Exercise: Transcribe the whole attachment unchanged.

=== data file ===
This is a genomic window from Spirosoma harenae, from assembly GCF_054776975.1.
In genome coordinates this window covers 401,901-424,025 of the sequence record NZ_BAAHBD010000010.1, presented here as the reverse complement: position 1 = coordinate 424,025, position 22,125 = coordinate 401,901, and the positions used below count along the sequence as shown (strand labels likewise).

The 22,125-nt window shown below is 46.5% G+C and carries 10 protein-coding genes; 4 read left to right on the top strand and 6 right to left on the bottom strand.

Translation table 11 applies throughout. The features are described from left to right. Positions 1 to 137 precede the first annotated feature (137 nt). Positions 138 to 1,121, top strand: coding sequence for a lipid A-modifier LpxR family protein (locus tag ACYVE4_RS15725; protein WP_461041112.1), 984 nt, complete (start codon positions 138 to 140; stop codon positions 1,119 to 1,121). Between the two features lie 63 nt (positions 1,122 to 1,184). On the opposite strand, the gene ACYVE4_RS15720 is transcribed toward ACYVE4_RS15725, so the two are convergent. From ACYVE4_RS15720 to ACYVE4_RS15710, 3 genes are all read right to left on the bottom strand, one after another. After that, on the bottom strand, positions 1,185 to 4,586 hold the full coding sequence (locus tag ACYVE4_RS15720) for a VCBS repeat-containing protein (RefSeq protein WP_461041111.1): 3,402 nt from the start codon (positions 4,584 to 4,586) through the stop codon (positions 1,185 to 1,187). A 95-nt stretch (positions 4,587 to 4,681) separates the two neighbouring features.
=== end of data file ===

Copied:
This is a genomic window from Spirosoma harenae, from assembly GCF_054776975.1.
In genome coordinates this window covers 401,901-424,025 of the sequence record NZ_BAAHBD010000010.1, presented here as the reverse complement: position 1 = coordinate 424,025, position 22,125 = coordinate 401,901, and the positions used below count along the sequence as shown (strand labels likewise).

The 22,125-nt window shown below is 46.5% G+C and carries 10 protein-coding genes; 4 read left to right on the top strand and 6 right to left on the bottom strand.

Translation table 11 applies throughout. The features are described from left to right. Positions 1 to 137 precede the first annotated feature (137 nt). Positions 138 to 1,121, top strand: coding sequence for a lipid A-modifier LpxR family protein (locus tag ACYVE4_RS15725; protein WP_461041112.1), 984 nt, complete (start codon positions 138 to 140; stop codon positions 1,119 to 1,121). Between the two features lie 63 nt (positions 1,122 to 1,184). On the opposite strand, the gene ACYVE4_RS15720 is transcribed toward ACYVE4_RS15725, so the two are convergent. From ACYVE4_RS15720 to ACYVE4_RS15710, 3 genes are all read right to left on the bottom strand, one after another. After that, on the bottom strand, positions 1,185 to 4,586 hold the full coding sequence (locus tag ACYVE4_RS15720) for a VCBS repeat-containing protein (RefSeq protein WP_461041111.1): 3,402 nt from the start codon (positions 4,584 to 4,586) through the stop codon (positions 1,185 to 1,187). A 95-nt stretch (positions 4,587 to 4,681) separates the two neighbouring features.